Aside from the banner principle of utilitarianism, which, as we said, was not original in Bentham, his hat is adorned with another feather which is not his either. The so-called association principle articulated in 1749, that is, before Bentham, by the minor British philosopher David Hartley (1705-1757) promotes association of ideas as the basic principle of psychology. Considering that there was little new in what Bentham could add to Hartley here, the philosophical significance of Bentham’s appropriation of this principle is minimal, and hardly worthy of a further discussion.

Bentham has been spectacularly lucky in this fashion to become treated as a major philosopher, rather than just a political figure. Even his harshest critics are giving him too much personal credit on the rebound, in recognition of his connection to the political-social system, which took root in Britain thanks largely to his efforts. Karl Marx attack on him sounds like a loud commendation of his overblown role in British social, economic and political life: The arch-philistine Jeremy Bentham was the insipid, pedantic, leather-tongued oracle of the bourgeois intelligence of the Nineteenth Century. (Das Kapital, I, 1867)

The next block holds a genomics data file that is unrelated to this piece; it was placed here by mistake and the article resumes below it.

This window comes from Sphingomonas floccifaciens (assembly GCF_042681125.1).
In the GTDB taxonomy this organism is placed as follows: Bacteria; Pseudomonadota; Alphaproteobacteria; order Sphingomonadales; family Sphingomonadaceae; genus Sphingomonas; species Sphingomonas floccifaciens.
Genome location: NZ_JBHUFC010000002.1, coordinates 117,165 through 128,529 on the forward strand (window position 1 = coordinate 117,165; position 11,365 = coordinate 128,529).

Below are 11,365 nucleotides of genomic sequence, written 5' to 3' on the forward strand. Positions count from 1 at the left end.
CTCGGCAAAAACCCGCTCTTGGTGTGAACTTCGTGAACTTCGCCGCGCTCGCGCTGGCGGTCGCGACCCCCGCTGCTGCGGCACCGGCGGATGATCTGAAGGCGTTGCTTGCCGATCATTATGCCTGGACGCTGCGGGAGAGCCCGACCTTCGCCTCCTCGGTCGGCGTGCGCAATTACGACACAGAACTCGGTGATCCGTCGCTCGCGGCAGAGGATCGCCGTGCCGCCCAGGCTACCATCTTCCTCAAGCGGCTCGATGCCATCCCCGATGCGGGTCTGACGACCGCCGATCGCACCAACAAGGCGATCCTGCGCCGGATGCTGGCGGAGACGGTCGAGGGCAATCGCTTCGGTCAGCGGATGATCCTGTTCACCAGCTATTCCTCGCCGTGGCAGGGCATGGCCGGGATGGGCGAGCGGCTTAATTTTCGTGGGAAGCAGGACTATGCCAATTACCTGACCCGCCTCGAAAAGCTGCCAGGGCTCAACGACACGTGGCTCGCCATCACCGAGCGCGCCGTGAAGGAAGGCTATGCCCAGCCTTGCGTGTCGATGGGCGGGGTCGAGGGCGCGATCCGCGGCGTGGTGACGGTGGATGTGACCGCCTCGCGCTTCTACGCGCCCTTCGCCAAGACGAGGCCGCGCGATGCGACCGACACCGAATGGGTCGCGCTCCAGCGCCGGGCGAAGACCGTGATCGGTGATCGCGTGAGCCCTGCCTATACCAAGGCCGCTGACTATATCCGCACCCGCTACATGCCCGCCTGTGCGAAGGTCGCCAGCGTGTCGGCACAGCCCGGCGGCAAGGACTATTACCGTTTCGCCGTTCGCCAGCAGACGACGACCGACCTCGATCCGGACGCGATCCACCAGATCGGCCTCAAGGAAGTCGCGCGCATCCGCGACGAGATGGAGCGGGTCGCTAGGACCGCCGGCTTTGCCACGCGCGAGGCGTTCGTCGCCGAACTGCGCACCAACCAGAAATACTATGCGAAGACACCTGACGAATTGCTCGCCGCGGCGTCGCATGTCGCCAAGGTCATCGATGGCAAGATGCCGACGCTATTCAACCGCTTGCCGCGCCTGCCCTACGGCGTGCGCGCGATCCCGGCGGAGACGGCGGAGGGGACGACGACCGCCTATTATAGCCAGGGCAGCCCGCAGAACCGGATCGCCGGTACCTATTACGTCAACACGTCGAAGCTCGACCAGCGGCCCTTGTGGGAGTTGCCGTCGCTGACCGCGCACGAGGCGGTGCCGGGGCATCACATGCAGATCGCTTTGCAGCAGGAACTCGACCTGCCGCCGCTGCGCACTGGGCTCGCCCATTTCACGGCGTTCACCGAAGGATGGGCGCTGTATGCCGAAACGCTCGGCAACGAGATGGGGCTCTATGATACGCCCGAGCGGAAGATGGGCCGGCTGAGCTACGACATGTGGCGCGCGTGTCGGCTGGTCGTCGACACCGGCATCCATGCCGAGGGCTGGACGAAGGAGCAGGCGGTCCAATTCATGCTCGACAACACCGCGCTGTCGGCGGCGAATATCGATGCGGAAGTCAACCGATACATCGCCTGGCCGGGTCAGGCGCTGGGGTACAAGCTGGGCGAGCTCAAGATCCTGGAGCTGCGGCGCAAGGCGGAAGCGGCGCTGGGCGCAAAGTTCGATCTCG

I value Jeremy Bentham most not for his specific “positive” theories, but for his “negative” contribution to the philosophical debate over politics and government. Like the Russian mathematician Lobachevsky was a revolutionary in geometry with his disregard for the basic premises of Euclidean geometry, Bentham can be credited for knocking the gods of social contract and natural law off their pedestals. The indestructible prerogatives of mankind, he wrote, have no need to be supported upon the sandy foundation of a fiction.